South Sudan needs to explore alternatives for getting its oil to market following disputes with the northern government, a minister said.
South Sudan announced this week it stopped oil deliveries to the north following disputes over revenue generated from oil sales. Barnaba Benjamin, South Sudan's information minister, was quoted by the online Oil & Gas Journal as saying Juba was exploring pipeline options with its eastern neighbors.
"We have started practical steps to rapidly construct a pipeline through eastern Africa, namely via Kenya and Uganda," he was quoted as saying. "We expect the pipeline to be completed in 10 months."
South Sudan became an independent nation in July as part of a peace agreement reached in 2005. The agreement is threatened by border conflicts and disputes over oil.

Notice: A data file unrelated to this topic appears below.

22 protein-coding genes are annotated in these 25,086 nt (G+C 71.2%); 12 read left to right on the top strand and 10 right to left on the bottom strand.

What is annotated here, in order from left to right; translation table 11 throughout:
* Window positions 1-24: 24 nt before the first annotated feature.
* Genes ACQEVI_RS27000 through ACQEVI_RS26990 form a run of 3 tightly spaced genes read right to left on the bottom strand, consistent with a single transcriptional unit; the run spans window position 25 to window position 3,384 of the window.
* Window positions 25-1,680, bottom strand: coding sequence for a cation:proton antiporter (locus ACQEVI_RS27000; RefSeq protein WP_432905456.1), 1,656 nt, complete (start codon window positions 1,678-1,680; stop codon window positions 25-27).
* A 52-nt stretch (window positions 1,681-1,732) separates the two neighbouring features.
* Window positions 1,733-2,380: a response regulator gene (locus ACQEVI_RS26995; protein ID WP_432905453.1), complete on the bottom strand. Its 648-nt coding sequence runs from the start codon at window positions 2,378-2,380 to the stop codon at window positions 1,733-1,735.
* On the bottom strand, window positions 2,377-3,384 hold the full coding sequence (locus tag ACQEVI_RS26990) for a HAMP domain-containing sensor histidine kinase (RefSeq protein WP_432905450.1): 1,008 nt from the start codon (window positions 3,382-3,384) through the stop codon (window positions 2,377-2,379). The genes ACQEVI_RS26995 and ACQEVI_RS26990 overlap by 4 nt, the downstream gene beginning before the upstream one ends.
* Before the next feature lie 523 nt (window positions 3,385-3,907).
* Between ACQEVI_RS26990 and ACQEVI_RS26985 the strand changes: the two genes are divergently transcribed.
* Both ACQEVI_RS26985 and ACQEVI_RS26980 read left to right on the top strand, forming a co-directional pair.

Benjamin said authorities have discussed pipeline potential with Kenyan officials for several years before South Sudan gained independence.
South Sudan's independence gave it control over 75 percent of the oil reserves held by a united Sudan though the Sudanese government to the north controls oil pipelines and export terminals.